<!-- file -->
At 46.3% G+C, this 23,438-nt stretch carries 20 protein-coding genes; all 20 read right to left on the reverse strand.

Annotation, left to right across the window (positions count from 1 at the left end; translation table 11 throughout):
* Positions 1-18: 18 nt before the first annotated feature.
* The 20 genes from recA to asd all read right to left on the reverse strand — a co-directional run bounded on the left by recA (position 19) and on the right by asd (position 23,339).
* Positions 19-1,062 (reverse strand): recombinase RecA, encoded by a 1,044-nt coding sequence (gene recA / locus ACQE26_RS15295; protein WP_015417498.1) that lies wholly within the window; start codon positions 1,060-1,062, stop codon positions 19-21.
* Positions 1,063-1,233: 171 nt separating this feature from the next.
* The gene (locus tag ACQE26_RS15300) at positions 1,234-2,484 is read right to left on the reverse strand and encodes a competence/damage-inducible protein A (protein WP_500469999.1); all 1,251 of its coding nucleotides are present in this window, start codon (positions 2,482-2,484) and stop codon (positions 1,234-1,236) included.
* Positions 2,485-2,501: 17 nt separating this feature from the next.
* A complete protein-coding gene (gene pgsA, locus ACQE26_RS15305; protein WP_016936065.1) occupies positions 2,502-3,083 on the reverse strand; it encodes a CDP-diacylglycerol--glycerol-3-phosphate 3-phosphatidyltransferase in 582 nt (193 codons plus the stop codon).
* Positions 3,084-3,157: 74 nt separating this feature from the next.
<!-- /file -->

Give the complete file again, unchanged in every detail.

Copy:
At 46.3% G+C, this 23,438-nt stretch carries 20 protein-coding genes; all 20 read right to left on the reverse strand.

Annotation, left to right across the window (positions count from 1 at the left end; translation table 11 throughout):
* Positions 1-18: 18 nt before the first annotated feature.
* The 20 genes from recA to asd all read right to left on the reverse strand — a co-directional run bounded on the left by recA (position 19) and on the right by asd (position 23,339).
* Positions 19-1,062 (reverse strand): recombinase RecA, encoded by a 1,044-nt coding sequence (gene recA / locus ACQE26_RS15295; protein WP_015417498.1) that lies wholly within the window; start codon positions 1,060-1,062, stop codon positions 19-21.
* Positions 1,063-1,233: 171 nt separating this feature from the next.
* The gene (locus tag ACQE26_RS15300) at positions 1,234-2,484 is read right to left on the reverse strand and encodes a competence/damage-inducible protein A (protein WP_500469999.1); all 1,251 of its coding nucleotides are present in this window, start codon (positions 2,482-2,484) and stop codon (positions 1,234-1,236) included.
* Positions 2,485-2,501: 17 nt separating this feature from the next.
* A complete protein-coding gene (gene pgsA, locus ACQE26_RS15305; protein WP_016936065.1) occupies positions 2,502-3,083 on the reverse strand; it encodes a CDP-diacylglycerol--glycerol-3-phosphate 3-phosphatidyltransferase in 582 nt (193 codons plus the stop codon).
* Positions 3,084-3,157: 74 nt separating this feature from the next.